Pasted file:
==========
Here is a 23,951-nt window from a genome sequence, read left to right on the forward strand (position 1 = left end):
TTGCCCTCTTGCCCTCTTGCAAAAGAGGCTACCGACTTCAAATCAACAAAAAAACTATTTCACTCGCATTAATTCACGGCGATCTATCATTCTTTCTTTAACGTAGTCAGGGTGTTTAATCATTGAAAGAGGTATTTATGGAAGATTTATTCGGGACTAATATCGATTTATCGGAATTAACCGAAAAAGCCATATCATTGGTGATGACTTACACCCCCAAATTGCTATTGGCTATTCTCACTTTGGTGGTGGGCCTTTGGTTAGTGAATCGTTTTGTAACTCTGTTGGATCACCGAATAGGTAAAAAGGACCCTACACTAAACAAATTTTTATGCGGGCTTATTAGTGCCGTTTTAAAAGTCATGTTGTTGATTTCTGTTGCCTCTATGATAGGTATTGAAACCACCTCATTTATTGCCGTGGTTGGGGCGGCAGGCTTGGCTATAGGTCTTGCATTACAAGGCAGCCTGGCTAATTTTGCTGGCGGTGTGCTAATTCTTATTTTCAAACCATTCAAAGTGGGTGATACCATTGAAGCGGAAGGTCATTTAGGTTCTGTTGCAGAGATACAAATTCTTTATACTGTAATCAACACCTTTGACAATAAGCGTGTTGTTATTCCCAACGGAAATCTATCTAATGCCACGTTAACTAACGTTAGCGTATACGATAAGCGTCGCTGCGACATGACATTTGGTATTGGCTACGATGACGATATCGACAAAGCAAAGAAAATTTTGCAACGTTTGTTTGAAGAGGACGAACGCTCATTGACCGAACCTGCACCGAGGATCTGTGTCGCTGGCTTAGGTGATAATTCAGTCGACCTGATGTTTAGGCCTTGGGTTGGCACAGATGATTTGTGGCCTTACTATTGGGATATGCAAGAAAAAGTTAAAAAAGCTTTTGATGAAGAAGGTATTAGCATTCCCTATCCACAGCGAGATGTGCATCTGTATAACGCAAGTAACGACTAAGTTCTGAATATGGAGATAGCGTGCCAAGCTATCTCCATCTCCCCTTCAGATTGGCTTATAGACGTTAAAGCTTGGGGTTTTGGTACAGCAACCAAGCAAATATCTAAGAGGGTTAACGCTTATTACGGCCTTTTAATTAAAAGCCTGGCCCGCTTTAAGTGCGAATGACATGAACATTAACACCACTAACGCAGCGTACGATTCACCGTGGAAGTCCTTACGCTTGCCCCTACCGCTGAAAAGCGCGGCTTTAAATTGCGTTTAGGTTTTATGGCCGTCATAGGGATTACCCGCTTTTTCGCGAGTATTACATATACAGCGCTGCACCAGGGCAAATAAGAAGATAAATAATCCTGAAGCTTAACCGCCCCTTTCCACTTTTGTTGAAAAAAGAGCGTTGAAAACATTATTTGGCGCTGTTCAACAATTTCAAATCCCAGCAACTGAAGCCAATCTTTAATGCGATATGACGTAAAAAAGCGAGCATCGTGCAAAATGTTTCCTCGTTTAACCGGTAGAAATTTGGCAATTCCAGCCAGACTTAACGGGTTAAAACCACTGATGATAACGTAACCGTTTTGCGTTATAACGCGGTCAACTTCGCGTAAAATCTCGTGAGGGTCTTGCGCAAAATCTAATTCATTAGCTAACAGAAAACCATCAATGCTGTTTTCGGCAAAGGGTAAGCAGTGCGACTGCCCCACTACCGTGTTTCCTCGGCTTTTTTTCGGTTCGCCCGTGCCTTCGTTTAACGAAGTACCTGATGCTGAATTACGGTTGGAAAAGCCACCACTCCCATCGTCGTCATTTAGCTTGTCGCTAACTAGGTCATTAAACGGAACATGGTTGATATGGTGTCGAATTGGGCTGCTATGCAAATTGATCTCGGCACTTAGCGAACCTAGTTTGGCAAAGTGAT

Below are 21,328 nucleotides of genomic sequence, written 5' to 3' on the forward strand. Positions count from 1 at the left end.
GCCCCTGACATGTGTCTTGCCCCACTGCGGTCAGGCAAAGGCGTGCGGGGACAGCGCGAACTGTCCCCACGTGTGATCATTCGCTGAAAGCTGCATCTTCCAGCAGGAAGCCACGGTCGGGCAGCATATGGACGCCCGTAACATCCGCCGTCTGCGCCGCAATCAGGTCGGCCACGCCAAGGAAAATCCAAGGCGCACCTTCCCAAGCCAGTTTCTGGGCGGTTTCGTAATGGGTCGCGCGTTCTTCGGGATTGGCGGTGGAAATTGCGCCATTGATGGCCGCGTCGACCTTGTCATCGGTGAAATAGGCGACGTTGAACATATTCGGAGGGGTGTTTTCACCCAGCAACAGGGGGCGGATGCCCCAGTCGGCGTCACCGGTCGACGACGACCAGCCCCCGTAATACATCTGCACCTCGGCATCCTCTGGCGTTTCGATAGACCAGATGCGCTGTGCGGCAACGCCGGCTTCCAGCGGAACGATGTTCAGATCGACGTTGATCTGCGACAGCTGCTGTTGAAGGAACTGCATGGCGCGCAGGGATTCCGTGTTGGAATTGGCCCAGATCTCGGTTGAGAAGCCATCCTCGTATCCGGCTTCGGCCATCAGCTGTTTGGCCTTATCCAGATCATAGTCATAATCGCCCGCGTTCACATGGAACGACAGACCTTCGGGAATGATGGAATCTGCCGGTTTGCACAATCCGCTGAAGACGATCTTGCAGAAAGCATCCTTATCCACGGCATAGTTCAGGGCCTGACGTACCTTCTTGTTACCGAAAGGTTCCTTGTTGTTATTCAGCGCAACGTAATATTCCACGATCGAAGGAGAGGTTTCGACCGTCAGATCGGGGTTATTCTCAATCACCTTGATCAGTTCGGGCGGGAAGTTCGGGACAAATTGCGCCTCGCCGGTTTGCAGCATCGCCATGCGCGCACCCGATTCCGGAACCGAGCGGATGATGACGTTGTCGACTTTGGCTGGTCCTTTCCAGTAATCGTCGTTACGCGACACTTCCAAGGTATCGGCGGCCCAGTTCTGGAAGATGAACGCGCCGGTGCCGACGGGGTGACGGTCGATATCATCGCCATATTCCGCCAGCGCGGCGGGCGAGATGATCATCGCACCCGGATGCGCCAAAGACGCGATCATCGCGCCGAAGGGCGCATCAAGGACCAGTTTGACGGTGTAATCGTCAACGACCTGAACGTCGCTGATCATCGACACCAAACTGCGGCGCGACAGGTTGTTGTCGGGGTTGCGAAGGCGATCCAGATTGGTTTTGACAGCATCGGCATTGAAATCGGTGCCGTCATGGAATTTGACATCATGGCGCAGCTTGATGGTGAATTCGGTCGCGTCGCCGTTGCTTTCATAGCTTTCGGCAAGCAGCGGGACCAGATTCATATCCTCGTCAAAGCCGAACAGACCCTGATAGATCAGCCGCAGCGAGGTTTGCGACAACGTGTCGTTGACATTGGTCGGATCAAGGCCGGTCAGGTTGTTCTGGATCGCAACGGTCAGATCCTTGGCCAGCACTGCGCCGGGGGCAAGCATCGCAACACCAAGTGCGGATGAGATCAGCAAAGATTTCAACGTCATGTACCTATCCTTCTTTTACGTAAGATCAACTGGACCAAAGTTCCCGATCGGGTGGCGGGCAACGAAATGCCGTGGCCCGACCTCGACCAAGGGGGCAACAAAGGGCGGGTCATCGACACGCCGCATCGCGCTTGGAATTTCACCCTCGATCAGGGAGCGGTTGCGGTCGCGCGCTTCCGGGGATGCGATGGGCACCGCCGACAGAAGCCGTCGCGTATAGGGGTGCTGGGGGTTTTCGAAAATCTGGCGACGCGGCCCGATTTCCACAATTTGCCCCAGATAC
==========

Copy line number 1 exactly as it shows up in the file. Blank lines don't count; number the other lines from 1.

Here is a 23,951-nt window from a genome sequence, read left to right on the forward strand (position 1 = left end):